I'm not much of a photographer. I really only take pictures to put in my scrapbook. In case you haven't noticed, I'm more of a writer. BUT, pictures do capture a lot. So I'm going to try and take a picture or two once a day and post them, so you can get a sense of what it is like to be an expat woman living in KSA (Kingdom of Saudi Arabia).
I've written about the abaya, but some of you may not have a clue what it looks like. An abaya is a long, black robe, with long sleeves. It is hot, despite the thin fabric. It is shapeless. I feel like Harry Potter without ANY cool powers like magic. And it is part of my life here.
I know my picture isn't the greatest. You can't see that the abaya goes down to my ankles. This particular abaya has a hood that I can put over my head if I need or want to cover my hair. Saudi women wear abayas like this. I've never seen a Saudi woman without a hijab (a head covering). There are many Saudi women who will wear half veils, covering their nose and mouth. Some veils cover the forehead, nose, mouth, and cheeks, with small slits for eyes. And other veils completely cover the face (no slits or anything).
I personally can't imagine wearing a veil all the time. I find it challenging enough to put on a hot, black abaya over my street clothes in a desert country. Though, in theory, I could be wearing a bathing suit underneath and no one would be the wiser.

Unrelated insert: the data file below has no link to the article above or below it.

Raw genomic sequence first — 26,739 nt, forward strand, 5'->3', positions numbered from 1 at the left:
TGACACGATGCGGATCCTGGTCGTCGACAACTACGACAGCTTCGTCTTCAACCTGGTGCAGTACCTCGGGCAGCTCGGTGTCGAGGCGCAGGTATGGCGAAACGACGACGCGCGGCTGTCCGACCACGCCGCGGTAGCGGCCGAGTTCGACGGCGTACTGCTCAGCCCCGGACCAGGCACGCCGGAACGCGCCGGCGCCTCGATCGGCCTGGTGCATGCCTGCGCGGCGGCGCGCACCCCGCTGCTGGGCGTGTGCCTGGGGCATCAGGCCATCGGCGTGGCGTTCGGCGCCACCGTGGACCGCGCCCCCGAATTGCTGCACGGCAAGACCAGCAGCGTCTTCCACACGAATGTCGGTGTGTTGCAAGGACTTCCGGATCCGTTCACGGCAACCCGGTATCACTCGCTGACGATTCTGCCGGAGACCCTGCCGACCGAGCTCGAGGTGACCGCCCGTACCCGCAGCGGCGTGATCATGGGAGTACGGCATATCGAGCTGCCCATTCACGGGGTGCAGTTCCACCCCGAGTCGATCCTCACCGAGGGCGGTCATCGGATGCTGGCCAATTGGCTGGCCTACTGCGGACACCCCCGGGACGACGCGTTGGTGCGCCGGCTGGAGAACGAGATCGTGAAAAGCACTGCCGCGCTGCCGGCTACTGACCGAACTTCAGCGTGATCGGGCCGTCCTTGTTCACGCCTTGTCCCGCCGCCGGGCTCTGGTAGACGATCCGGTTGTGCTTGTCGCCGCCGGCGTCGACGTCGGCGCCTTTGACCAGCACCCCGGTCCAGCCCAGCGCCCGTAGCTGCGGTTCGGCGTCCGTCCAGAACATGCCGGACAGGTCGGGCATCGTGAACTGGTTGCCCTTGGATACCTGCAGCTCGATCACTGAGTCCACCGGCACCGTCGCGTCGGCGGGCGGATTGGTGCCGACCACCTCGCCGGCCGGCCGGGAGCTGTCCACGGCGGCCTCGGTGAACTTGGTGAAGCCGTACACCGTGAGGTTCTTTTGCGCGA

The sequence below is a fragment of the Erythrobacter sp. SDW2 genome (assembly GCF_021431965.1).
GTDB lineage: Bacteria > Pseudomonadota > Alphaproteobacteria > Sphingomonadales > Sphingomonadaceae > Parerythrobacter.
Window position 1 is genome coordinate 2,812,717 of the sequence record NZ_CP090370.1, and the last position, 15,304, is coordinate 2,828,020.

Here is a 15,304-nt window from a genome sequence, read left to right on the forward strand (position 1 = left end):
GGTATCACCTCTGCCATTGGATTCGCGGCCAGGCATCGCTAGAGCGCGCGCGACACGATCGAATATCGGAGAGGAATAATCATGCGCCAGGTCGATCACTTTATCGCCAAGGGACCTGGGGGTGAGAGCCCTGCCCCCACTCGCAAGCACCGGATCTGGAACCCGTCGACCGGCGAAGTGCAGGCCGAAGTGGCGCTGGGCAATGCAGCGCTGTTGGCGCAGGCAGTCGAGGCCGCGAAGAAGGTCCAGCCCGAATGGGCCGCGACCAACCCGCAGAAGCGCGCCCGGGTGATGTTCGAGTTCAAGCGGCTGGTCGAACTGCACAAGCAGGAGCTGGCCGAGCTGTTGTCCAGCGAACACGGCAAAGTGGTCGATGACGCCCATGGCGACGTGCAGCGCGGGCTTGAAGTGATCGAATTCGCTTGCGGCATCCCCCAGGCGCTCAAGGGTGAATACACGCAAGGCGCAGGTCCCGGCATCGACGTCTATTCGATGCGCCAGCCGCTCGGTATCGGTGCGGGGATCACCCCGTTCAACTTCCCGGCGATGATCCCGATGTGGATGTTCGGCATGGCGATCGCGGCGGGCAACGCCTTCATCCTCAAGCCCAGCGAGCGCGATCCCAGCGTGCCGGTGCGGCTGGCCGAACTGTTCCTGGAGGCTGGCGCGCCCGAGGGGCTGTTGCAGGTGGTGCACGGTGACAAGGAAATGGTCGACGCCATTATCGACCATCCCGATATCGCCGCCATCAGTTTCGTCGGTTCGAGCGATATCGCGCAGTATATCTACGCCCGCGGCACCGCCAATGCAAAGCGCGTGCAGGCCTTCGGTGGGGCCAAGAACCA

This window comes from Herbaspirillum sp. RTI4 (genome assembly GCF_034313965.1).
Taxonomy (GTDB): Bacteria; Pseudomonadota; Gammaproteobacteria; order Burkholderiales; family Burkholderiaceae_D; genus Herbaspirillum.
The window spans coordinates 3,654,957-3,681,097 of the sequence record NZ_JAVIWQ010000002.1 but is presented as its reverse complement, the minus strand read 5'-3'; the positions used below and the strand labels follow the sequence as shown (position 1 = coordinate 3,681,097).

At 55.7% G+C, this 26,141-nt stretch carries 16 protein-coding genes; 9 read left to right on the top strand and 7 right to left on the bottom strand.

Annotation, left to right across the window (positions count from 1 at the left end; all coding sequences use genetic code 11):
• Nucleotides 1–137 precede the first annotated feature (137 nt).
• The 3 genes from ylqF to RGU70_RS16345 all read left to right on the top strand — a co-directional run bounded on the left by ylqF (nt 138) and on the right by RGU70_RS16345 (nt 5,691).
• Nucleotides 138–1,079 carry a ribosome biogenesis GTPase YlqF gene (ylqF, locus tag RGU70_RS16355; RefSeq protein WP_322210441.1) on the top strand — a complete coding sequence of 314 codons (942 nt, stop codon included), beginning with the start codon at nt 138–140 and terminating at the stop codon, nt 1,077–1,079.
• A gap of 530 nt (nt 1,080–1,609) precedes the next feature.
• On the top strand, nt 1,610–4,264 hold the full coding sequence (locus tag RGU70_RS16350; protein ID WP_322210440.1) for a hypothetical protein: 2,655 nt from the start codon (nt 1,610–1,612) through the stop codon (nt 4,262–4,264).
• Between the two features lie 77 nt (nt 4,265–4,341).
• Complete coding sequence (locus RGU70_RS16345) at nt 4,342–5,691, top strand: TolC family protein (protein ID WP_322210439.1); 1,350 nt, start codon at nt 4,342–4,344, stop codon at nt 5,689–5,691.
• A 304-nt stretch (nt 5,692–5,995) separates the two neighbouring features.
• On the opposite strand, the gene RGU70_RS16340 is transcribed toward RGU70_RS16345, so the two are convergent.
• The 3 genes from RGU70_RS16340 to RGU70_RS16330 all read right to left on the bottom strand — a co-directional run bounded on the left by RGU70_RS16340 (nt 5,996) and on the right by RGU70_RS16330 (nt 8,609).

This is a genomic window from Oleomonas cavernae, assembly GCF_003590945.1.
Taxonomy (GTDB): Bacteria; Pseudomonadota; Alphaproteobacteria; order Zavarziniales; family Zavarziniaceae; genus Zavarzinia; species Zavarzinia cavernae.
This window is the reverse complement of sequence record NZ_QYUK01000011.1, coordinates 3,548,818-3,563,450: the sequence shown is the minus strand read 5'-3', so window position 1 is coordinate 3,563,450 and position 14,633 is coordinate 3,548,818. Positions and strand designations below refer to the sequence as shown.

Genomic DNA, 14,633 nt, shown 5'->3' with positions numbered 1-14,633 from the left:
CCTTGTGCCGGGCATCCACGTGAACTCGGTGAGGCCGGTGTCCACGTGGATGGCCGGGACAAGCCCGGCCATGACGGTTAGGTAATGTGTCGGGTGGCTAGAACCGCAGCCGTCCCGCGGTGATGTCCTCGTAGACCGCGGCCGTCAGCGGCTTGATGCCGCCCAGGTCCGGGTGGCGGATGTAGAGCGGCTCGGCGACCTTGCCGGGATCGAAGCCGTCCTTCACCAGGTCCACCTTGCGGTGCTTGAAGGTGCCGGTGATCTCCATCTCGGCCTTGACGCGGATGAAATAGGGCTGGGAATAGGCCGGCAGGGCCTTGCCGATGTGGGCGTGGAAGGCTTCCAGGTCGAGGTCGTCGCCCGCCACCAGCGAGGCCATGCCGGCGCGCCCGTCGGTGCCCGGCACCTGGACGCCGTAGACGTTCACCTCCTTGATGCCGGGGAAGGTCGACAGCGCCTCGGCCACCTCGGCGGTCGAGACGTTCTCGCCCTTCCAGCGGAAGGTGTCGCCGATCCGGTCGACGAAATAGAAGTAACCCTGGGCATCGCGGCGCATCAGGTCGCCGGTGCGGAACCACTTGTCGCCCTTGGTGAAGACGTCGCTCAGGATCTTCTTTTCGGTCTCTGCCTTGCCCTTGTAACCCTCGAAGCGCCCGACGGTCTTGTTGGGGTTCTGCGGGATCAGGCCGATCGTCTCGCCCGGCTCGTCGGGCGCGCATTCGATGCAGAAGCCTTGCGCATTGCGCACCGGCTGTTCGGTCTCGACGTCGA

One way to distinguish foreign women is that we don't wear a head covering or veil. You can be approached by religious police and be "invited" to cover your hair. This hasn't happened to me, but it is a good practice to have a scarf or hood available at all times when out in public. I've been told by many people that Riyadh, the country's capital, is much more conservative than the rest of the kingdom. Women in other cities can even wear colored abayas. (Wow! So liberal!) Girls who haven't reached puberty generally don't wear abayas. But I have seen little girls wearing abayas. Yesterday, at the mall, my daughter asked if I would get her an abaya. When I asked her why, she said she wanted to look like me.
I don't know all the reasons why Saudi women wear the abaya. I don't care to comment on it until I do have more information.
I do know that no one wears short sleeves here or shorts. I remembered this yesterday when at the mall and realized that my three of my kids were wearing short-sleeved shirts. I think they were the only kids in the entire mall so dressed. When my husband first started going to KSA for business trips, he quickly realized that his short-sleeved shirts were inappropriate. We were able to find him some clothing that would work well in a desert environment but also not offend anyone. Some Saudi men wear robes and head coverings. Others are very stylish in their western clothes.
One thing that I find particularly strange about women wearing the abaya is seeing the clothing displayed in shops. There are a lot of designer shops with very western clothes. Including clothes that would be, according to these modesty standards I hear so much about here, very immodest. I find the contrast interesting. Perhaps in this case, the abaya allows the women to dress as they please without offending the general population or the law.
ETA: Western compounds generally restrict the wearing of abayas on site. I live on a western compound and am free from the restriction in most of my daily life. However, when I go outside the compound walls I always wear the abaya.
ETA: While I don't love wearing an abaya, I get that it is an important religious and cultural custom. I primarily despise wearing a BLACK robe. Black abayas are neither practical nor particularly kind in this desert country where temperatures routinely soar above 100 degrees Farenheit.
I'm sure to post more about the subject, but for now, that's all I've got!